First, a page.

How Multifamily Investment Trended in 2022

By Anca Gagiuc

The year 2022 has managed to surprise quite a few when it comes to multifamily investment patterns and preferences, leaving room for further interpretation. The Fed’s aggressiveness in reducing inflation has already raised short-term rates by 375 basis points through November and will likely push them up another 150-200 basis points by early next year. In a typical environment, the impact on multifamily prices and deal flow would have to be significant. But as we still exit a pandemic, “typical” is off the table.

To shed some light on how the investment market was faring at the end of the third quarter of 2022, we perused Yardi Matrix’s transactions datawhich covers all multifamily properties of 50-plus units across 140 markets—and the findings are fascinating: Nationally, the sales volume through the third quarter rose to nearly $157.5 billion, above the figure recorded during the same interval last year—$129.9 billion—a year that is in the books as the best one ever (thus far) for transaction volume.

To reach this total, of the 140 metros tracked by the data provider, a massive 73 markets recorded higher volumes of multifamily sales during the first three quarters of the year compared with the first three quarters of 2021. In another 17 markets, the volume remained flat—defined by a margin of 9.9 percent below, to 9.9 percent above the sales volume registered last year during the corresponding period. Decreases in the sales volume were present in 31 markets.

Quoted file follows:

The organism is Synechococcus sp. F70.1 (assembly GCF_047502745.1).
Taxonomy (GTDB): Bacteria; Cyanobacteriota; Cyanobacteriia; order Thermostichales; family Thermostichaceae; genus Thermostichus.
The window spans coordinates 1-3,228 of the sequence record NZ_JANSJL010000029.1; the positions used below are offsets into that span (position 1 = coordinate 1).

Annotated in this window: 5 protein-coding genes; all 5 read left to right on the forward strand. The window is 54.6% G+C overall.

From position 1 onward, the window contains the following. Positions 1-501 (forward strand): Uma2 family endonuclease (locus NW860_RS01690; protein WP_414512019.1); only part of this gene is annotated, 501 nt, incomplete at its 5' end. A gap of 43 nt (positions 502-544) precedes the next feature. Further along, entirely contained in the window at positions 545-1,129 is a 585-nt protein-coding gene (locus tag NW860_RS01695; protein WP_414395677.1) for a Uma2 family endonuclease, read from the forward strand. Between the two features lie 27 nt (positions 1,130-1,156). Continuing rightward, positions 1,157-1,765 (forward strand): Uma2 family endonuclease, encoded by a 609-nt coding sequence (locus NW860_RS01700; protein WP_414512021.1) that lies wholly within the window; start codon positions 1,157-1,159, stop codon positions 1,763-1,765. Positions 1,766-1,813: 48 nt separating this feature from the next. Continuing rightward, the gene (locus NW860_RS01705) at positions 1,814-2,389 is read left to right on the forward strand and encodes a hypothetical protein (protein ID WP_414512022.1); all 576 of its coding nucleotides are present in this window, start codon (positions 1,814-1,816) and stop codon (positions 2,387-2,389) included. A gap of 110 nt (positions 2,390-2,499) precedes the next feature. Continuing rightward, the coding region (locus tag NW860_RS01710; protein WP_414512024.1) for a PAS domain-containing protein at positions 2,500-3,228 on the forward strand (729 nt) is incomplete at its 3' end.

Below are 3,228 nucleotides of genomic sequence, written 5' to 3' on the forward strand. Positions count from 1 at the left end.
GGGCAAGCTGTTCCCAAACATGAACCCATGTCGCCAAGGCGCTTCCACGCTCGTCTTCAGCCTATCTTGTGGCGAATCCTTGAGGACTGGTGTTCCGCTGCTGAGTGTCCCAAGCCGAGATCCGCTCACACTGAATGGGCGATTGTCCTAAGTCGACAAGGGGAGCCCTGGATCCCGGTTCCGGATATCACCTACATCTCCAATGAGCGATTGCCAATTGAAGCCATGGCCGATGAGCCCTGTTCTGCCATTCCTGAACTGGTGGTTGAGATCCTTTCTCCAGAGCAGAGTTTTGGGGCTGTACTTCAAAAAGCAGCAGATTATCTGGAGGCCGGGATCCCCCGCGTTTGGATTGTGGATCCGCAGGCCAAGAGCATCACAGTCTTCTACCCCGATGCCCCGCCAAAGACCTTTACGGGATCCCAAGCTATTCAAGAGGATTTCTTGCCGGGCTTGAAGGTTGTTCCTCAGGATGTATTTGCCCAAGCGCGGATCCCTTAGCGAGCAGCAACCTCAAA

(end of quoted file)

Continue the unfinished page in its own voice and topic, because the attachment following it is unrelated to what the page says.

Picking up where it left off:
Narrowing the results, we drilled down to Yardi Matrix’s top 30 markets and the findings are of a similar pattern: in 19 markets transaction volumes increased, in seven figures remained virtually flat and, in four, investment figures were lower than the year prior.

In this study, we are looking at the top 30 markets grouped by how investment volumes performed.

Markets with multifamily investment volumes increases

In 2022 through September, the multifamily investment volume in these 19 markets totaled $64.2 billion, accounting for 40 percent of the national sales volume. Last year through the same interval, investors had traded $44.4 billion in multifamily assets.

Increases over last year ranged from as low as 11 percent in San Antonio, to as high as 620 percent in San Jose. Upon a closer look, these extremes illustrate these markets’ general performances: San Antonio posted a steadier performance, with a quicker post-pandemic rebound ($2.1 billion sales volume through the third quarter in 2021), while San Jose’s density and the outmigration that derived from it during the height of the pandemic kept investors cautious for longer (just $96.7 million through the third quarter of 2021).

By volume, San Jose and Detroit were the only two markets in this ranking not to reach the $1 billion-mark during the first three quarters of 2022 or any year before this. While San Jose showed a rebound to pre-health crisis figures—$624 million through the third quarter in 2019—Detroit had recorded limited transaction activity pre-pandemic ($151 million through Q3 2019), which could point to a promising and long-awaited recovery.

At the other end of the spectrum, the highest transaction volumes were registered in Houston ($8.7 billion), Miami ($5.6 billion) and Orlando ($5.3 billion). Houston’s evolution is astonishing—from $3.3 billion through Q3 2019, to $1.6 billion through Q3 2020, to a whopping $6.2 billion last year); Miami also had a post-pandemic resurgence—down from $2.1 billion in 2019 to $1.2 billion in 2020, and then up to $5.1 billion in 2021.

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